Well, besides Terrell Owens, I mean, that’s that’s an obvious miracle. But the the one that stands out is actually in the book, and it was her name falls out of my brain, but she arrived. She was sent from Idaho by a pain physician in Boise that had heard of me, and she she had an auto accident three years before she had a bone bruise on the tibial plateau. The cast was too tight, so she developed CGRP or RSD in her. I think it was a right knee and she had fibromyalgia from spine trauma. So not only did she have the horrible RSD pain in her leg, she had full body pain. So she arrived on Monday with two incurable conditions and this was two thousand maybe. And it’s right after I started teaching FSM, and I was so. Paranoid about screwing it up. It doesn’t take much to get something this novel discredited. Ups is here and the dogs have an opinion to the states.
You’re a dog barking this time round two dogs.
So I was like, Don’t screw up, don’t screw up, don’t screw up. And then she walks in on Monday. The CRPS is gone. She treated three hours Monday Tuesday, so the CGRP was gone on Wednesday. The full body pain the fibromyalgia was gone on Friday. It was that was done and I told her Go. She’s staying in her parents motor home, I think. And I said, go back, swim in the pool. Take it easy rest, and we’ll go back to work on Monday. Well, she was taking opiates. For the pain. She spent the weekend withdrawing from opiates, cold thrown up, sweaty. All of that withdrawal stuff. She said I didn’t take them because I didn’t have any pain and I was done. I didn’t want to be on them. It’s like, Oh, OK, fine. And she had a spinal cord stimulant, so she turned that off. So she arrived Monday. With no body pain no CRPS. And she had. Two facets in her lumbar spine that were hot. I called my injection specialists on Monday. He could work her in on Friday. Her husband flew over on Thursday. She spent the week in physical therapy, treating the facets, treating the muscles, running concussion.
That was before I knew about the Vagus. She got injected on Friday. Hit the two hot facets, she came in Monday. Completely pain free. Normal sensory exam, normal reflexes, no pain. And she still had her pump in, but are stimulated in, but just had it turned off. So that Monday, that’s two weeks from start to finish to completely incurable conditions with no palliative care. That was working. And she was done. That was in, let’s say, 99, 2000, 2001, whenever that was. And at that moment. I decided to realize that everything I’ve gone through. Coming up to go to chiropractic college, being in practice, starting FSM, learning to do this stuff, teaching the few students I taught. It was it was done. If that was the last thing I did on this planet, I’m even. It’s that was that’s what I was able to exhale. Because after that. It everything after that is gravy, right? So, yeah, that’s my that’s my favorite miracle. And then every day the emails I get from practitioners, I treated my 82 year old grandmother after her hip surgery and she didn’t bruise. And she’s all better now. I mean, they come in every day now, right?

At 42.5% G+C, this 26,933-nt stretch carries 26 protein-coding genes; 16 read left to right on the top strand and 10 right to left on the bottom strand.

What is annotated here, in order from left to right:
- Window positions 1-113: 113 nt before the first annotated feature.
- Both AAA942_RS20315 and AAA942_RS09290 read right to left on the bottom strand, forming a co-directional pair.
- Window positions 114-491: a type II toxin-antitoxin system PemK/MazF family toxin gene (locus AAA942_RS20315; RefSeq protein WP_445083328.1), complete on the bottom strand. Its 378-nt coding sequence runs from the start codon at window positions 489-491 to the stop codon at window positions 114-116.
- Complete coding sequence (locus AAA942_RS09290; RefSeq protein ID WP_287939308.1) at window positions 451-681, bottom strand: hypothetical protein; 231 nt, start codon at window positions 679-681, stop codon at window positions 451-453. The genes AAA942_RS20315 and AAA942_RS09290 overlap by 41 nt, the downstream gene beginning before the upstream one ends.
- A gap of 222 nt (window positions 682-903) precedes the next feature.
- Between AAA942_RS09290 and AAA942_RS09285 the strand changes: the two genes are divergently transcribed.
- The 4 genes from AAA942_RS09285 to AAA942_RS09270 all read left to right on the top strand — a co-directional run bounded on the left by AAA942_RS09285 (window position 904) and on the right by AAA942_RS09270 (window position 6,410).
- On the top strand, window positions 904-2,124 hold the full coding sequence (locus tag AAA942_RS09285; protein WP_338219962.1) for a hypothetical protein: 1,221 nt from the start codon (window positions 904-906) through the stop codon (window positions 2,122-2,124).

I know when I was writing this list, I was like, she’s never going to be able to think of just one because there’s so many to draw upon and what a what an amazing problem to have is when there’s just too many to choose from. I was selfishly thinking myself like, Well, what would have mine been? I’ve treated so many professional athletes and I would have. You would think that those would have taught my list the ones that said they were out for three months and we had them back in three days. But those weren’t like, that was easy. Duh crazy. But you know, and I speak about this lady who in the sports course is when I was one of the first times I had called you in this panic, like, is there such thing as a phantom gallbladder? Because it was the woman that had her gallbladder removed, who had the sensitivity to the surgical clips that created these abdominal adhesions that caused her low back pain and the referral down her leg? And when I figured that out and the pain was gone. It was like, but that was my moment in the clinic, like I just did that. Like, I don’t I can’t do stuff like that, but I just did that and the same thing, the patient, she she had a walk her. She had paid cash for physio physical therapy two times a week for a year, cash out of pocket. And I had her better because I saw her twice a week for four to six weeks and on treatment, no 3. I finally realized it wasn’t the muscle because it’s never the muscle. But tell that to a manual therapist. And and yeah, that was you can never. The other favorite thing that we say is you can never not see it. So once it happens one time and it’s not supposed to happen, it’s it’s that’s the game changer, right? It’s it’s it’s over after that.